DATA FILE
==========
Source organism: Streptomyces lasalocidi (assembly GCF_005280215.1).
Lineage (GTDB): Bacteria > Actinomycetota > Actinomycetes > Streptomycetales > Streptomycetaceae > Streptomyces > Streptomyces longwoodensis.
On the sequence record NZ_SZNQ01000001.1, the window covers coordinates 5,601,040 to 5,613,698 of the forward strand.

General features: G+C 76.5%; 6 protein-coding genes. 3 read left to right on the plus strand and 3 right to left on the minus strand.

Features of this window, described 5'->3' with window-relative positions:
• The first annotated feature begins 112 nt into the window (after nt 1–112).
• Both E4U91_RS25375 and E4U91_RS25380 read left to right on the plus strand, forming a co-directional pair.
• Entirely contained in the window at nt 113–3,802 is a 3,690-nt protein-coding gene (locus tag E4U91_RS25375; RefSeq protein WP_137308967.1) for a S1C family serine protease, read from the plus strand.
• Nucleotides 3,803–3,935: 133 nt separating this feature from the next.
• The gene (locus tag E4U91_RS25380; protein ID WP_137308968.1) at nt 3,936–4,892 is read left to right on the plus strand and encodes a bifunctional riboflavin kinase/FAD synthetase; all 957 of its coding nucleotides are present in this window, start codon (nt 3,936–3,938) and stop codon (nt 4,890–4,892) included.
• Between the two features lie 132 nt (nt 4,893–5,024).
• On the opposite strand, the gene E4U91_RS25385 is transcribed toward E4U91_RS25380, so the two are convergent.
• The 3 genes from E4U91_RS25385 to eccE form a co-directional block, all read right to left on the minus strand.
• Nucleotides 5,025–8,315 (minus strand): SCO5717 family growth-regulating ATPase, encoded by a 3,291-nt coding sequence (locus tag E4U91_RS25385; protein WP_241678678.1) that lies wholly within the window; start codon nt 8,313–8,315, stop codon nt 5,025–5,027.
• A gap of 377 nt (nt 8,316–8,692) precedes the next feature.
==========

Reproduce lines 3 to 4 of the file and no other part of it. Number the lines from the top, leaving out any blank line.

On the sequence record NZ_SZNQ01000001.1, the window covers coordinates 5,601,040 to 5,613,698 of the forward strand.

General features: G+C 76.5%; 6 protein-coding genes. 3 read left to right on the plus strand and 3 right to left on the minus strand.